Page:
Urban areas contain substantial expanses of hardscape in the form of buildings, paved roads, parking lots and concrete sidewalks. The impervious nature of these surfaces leads to runoff during periods of heavy precipitation.
Up to 55 percent of precipitation in urban areas may be in the form of stormwater runoff. In addition, compacted soils with poor drainage will also contribute to runoff. Environmental drawbacks of stormwater runoff include erosion of slopes and other surfaces, overloading municipal wastewater treatment systems and introduction of pollutants (chemicals, oils, fertilizers) into natural bodies of water. Common pollutants and their sources include copper from brake pads, roofing materials and pesticides; lead and zinc from roofing materials; and phosphorus and nitrogen from fertilizers (see ref 1 below).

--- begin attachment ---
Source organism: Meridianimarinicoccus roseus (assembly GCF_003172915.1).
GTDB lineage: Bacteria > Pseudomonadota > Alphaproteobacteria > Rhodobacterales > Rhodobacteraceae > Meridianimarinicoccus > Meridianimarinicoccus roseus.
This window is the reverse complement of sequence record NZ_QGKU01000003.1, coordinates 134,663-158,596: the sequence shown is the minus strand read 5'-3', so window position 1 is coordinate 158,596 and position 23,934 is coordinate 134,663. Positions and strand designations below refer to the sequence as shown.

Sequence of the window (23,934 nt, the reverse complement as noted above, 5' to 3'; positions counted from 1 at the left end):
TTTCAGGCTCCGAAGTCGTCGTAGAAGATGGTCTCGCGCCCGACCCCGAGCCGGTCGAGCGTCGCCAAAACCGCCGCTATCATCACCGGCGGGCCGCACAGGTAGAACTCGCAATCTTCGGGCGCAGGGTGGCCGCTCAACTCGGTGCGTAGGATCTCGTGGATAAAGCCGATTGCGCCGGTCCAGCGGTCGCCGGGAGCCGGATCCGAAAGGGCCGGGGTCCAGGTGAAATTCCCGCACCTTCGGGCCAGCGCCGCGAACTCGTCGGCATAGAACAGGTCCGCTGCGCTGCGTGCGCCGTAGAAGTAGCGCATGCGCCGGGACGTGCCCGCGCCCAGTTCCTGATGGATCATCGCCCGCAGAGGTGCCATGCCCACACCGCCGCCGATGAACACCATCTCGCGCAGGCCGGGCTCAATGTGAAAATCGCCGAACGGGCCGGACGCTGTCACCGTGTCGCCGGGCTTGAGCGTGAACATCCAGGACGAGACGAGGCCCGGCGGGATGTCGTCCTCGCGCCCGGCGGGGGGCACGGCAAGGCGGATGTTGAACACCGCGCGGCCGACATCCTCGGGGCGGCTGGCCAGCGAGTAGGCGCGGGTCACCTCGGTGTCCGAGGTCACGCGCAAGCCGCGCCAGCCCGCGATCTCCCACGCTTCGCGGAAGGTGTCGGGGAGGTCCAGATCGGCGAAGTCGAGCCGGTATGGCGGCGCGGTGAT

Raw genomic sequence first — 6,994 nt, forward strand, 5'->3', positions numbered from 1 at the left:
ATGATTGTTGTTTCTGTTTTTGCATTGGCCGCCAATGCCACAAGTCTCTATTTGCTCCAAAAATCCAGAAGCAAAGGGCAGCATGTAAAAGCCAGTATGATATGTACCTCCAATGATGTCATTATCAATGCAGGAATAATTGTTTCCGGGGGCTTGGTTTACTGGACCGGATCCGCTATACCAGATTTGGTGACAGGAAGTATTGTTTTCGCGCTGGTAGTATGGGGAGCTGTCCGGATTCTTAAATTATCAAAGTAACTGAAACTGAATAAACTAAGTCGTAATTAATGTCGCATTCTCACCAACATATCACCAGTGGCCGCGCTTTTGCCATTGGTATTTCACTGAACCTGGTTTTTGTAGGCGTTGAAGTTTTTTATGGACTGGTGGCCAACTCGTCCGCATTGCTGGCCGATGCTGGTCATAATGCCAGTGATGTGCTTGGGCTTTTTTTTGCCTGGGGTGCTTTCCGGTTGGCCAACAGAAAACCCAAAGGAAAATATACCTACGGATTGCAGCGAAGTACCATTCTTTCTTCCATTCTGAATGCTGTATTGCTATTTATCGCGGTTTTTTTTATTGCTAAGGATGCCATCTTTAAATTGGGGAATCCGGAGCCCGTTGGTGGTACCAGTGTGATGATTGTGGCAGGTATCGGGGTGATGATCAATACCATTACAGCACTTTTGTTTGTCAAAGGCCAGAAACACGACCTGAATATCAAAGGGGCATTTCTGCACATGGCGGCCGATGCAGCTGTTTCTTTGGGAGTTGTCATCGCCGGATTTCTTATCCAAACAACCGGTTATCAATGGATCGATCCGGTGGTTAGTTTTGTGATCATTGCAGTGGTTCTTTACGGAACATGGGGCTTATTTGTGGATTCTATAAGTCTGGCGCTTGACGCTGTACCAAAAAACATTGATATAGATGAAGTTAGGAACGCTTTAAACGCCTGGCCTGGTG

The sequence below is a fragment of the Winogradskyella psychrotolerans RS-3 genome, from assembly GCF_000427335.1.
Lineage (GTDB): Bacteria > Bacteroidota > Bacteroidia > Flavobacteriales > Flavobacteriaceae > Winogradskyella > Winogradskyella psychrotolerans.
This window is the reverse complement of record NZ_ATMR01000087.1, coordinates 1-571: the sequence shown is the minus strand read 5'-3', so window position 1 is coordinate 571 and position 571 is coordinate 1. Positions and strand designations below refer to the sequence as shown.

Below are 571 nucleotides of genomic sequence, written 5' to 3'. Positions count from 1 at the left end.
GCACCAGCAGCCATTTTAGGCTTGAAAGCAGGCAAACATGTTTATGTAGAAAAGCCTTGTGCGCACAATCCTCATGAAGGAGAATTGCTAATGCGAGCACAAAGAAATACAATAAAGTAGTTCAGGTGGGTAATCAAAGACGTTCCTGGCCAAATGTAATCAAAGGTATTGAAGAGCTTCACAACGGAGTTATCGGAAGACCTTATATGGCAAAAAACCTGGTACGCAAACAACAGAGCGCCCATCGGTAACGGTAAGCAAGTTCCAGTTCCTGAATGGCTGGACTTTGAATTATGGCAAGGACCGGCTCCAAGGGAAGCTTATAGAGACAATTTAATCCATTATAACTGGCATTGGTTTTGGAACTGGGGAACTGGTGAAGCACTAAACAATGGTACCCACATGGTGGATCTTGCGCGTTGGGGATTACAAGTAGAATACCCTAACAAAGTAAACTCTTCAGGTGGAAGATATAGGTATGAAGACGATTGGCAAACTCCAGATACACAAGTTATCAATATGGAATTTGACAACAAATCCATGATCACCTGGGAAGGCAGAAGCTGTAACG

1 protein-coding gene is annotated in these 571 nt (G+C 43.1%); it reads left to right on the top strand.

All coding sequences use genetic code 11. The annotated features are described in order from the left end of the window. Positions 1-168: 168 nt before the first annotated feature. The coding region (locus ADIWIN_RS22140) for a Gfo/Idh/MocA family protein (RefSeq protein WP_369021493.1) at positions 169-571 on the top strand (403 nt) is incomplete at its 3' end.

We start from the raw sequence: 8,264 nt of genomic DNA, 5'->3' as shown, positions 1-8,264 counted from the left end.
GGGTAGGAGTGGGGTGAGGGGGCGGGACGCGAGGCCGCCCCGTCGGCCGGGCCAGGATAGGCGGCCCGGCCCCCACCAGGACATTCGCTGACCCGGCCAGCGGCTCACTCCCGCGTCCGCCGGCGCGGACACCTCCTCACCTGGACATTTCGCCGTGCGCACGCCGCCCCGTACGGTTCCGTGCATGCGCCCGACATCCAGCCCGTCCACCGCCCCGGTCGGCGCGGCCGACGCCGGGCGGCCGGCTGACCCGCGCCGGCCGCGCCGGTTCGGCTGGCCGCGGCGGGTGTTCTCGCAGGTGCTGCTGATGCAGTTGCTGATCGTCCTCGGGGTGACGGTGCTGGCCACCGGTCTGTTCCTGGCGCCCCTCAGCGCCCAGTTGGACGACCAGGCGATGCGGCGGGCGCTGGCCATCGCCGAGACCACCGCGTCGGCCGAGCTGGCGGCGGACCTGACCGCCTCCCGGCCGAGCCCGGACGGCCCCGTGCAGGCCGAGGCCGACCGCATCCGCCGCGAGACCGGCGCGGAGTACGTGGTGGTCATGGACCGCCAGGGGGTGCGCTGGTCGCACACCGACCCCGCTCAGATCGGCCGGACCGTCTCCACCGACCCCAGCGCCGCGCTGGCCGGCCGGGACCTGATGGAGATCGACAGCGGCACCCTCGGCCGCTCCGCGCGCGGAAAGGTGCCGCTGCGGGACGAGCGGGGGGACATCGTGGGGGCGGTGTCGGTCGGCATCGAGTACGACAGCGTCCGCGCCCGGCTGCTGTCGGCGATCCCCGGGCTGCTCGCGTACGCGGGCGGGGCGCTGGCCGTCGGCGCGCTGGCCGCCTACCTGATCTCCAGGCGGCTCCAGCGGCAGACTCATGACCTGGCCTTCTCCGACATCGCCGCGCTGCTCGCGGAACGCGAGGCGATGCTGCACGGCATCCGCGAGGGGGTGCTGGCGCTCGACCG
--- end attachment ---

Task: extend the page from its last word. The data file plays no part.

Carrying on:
High levels of fertilizers in the water, especially phosphorus, may lead to Eutrophication, which is the buildup of nutrients in natural bodies of water. The consequences of Eutrophication include algal blooms which are fed upon by microorganisms. When those microorganisms die, the oxygen in the water is depleted thus adversely affecting fish and other aquatic wildlife.
Stormwater management occurs more efficiently in natural settings such as forests, open fields and wetlands. The soil is more permeable and allows for effective water infiltration thus reducing runoff.
To simulate this in urban settings, green infrastructure is increasingly becoming a popular alternative to traditional ‘gray’ infrastructure. By definition, green infrastructure refers to “constructed features that use living, natural systems to provide environmental services, such as capturing, cleaning and infiltrating stormwater; creating wildlife habitat; shading and cooling streets and buildings; and calming traffic” (see ref. 2). Benefits of GI include temperature modification in urban areas, enhancing street and sidewalk aesthetics and reducing and filtering stormwater runoff. There are several types of green infrastructure that may be utilized in urban settings. Those include urban forests, green roofs, rain gardens and bioswales (see ref. 1).